Holiday-Safe Driving

As we approach the holiday season from Christmas to New Year's Day, it's crucial to recognize that this period marks not only a time for celebration but also heightened risks on the roads. With holiday parties and more vehicles on the road, the potential for accidents due to drunk, drugged, or drowsy driving increases significantly. 

Statistics reveal a disturbing reality: during the holidays, there's a sharp rise in alcohol- and drug-related crashes, resulting in nearly 2,000 fatalities and numerous injuries across the United States annually. 

We all share the responsibility to ensure safer streets during this festive season. Let's take action to prevent impaired driving and safeguard ourselves and our communities. 

The Facts About Drunk, Drugged and Drowsy Driving

Drunk Driving

Every 39 minutes, a life is lost in the U.S. due to drunk-driving crashes, totaling 13,384 preventable deaths in 2021—an alarming 14% increase from 2020. 

According to Florida Highway Safety and Motor Vehicles (FLHSMV), in 2022, there were approximately 5,232 alcohol-only, drunk driving-related crashes in Florida. There were over 3,052 injuries and 406 fatalities. 

Alcohol diminishes brain function, impairing thinking, reasoning, and muscle coordination—critical abilities for safely operating a vehicle. And the higher the alcohol levels in a person's system, the greater the negative impact on the central nervous system. 

What we all can do: 

  • Ensure your friends don't drive while under the influence of alcohol or drugs.  
  • Never ride with an impaired driver.  
  • If you're hosting a gathering with alcohol or drugs, remind your guests to plan for a safe journey home. 
  • Make it a habit to buckle up on every trip, whether you're the driver, in the front seat, or a back seat passenger. Safety first, every time.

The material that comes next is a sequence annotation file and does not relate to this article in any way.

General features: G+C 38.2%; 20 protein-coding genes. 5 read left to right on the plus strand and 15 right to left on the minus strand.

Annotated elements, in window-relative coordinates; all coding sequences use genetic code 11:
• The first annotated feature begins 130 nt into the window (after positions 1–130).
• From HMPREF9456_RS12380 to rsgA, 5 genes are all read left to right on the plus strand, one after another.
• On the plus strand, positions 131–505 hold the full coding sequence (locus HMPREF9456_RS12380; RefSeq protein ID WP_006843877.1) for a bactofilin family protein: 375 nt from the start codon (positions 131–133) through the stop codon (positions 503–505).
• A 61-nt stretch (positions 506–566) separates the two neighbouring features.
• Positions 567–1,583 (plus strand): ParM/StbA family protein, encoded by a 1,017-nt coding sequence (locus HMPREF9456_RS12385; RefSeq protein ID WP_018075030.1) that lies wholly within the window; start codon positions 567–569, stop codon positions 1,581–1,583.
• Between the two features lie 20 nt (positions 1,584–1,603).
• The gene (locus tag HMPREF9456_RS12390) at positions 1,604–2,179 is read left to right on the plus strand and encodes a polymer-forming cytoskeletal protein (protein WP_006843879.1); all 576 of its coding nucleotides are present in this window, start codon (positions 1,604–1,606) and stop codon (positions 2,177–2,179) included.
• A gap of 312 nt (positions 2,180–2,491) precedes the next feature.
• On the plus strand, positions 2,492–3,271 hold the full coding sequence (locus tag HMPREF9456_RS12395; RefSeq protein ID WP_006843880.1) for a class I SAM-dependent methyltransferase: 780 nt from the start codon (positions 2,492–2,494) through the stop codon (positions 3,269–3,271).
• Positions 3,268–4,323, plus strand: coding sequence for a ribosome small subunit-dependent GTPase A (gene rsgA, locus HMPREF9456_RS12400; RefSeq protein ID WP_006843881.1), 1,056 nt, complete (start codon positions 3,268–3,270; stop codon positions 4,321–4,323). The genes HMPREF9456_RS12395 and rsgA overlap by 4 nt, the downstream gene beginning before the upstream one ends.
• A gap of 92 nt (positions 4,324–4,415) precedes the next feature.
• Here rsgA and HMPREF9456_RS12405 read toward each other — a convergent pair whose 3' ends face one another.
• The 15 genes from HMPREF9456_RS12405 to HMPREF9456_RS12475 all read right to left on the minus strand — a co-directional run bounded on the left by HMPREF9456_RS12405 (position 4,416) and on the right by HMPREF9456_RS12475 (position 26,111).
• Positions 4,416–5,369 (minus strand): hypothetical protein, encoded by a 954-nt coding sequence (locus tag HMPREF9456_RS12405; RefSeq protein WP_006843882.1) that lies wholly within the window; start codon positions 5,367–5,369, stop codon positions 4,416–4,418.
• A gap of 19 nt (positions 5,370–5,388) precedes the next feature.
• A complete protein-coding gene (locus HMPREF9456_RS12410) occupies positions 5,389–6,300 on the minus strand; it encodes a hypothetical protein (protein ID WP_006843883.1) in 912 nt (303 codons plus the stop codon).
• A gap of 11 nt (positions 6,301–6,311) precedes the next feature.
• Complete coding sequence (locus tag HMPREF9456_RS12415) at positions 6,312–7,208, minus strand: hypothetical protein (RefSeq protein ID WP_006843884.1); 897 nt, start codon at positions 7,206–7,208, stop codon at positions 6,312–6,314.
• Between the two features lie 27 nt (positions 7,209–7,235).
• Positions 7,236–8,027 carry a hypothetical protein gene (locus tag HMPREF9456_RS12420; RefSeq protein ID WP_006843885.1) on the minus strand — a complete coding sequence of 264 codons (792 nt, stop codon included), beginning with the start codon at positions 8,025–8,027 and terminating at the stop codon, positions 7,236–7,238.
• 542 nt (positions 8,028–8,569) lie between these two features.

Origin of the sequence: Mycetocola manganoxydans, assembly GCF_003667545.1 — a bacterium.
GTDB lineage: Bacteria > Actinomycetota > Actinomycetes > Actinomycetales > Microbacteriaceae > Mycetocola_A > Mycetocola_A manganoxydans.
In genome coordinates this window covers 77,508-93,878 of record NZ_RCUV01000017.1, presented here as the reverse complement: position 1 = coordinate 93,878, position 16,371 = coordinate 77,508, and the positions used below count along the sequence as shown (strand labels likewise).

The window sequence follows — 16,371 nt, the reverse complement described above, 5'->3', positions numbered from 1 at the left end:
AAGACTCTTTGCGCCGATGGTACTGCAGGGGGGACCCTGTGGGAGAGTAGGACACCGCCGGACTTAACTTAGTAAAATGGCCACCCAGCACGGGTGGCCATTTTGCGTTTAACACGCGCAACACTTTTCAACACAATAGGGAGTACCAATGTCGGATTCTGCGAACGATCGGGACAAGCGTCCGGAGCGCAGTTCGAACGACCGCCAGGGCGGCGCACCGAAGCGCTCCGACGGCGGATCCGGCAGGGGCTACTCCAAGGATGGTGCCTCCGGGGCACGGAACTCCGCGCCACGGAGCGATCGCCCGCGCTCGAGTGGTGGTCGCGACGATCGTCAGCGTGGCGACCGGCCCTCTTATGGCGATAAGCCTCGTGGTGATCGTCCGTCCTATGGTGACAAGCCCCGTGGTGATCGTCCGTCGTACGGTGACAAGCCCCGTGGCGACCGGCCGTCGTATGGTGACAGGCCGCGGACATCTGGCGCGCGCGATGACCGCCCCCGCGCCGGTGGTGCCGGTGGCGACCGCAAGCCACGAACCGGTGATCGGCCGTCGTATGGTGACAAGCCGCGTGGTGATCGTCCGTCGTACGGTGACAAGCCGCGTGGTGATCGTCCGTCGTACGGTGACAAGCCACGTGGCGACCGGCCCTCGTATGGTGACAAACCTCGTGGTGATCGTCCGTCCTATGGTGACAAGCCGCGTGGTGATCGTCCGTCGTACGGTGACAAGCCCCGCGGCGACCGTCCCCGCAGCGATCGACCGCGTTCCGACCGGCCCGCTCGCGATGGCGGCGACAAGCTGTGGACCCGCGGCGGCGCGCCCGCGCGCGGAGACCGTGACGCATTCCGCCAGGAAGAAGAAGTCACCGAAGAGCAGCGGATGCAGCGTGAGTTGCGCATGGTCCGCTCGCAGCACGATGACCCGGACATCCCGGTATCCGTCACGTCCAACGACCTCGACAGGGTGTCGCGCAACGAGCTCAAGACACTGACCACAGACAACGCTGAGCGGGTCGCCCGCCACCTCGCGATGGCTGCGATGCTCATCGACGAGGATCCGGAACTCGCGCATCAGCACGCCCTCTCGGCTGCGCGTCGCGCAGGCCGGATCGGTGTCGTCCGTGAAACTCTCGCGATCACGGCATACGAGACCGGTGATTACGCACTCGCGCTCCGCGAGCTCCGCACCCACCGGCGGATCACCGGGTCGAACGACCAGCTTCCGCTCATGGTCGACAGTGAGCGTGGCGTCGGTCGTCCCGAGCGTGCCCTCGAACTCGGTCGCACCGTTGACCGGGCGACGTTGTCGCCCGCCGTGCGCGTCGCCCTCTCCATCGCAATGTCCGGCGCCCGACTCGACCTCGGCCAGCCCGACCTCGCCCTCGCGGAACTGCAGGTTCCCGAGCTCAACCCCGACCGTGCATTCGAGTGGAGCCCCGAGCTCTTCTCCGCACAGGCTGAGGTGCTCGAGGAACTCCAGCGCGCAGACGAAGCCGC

Learn more from the National Highway Traffic Safety Administration (NHTSA)

Drugged Driving
Drowsy Driving

Don’t Risk It: Get Home Safe

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Driving safely becomes impossible when you're impaired

  • It's illegal to drive under the influence of alcohol, marijuana, opioids, methamphetamines, or any substance that could potentially impair you. 

Make plans for a safe ride home if you or anyone around might have even a single drink

  • Use ride-sharing services like Uber or Lyft or call a taxi. 
  • Have a designated driver or call a sober friend. 
  • Walk or plan to take public transportation, if possible. 
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Drowsy driving can be just as dangerous as drunk driving

  • Get proper rest after holiday shopping, parties, and travel before your hit the road. 
  • Check your medications to make sure that they do not cause sleepiness, blurred vison, dizziness, nausea, or other reactions that make it more difficult to drive safely. 

Emergency Contact Information

Register or update your Emergency Contact Information with Florida Highway Safety and Motor Vehicles. Doing so will help ensure law enforcement can contact your loved ones in the event of an emergency, like a vehicle crash.

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Every vehicle should have an emergency supply kit, including

  • A properly inflated spare tire, wheel wrench, and tripod jack 
  • Jumper cables 
  • Tool kit and/or a multipurpose utility tool 
  • Flashlight and extra batteries 
  • First aid kit with gauze, tape, bandages, antibiotic ointment, aspirin, a blanket, non-latex gloves, scissors, hydrocortisone, thermometer, tweezers, and instant cold compress 

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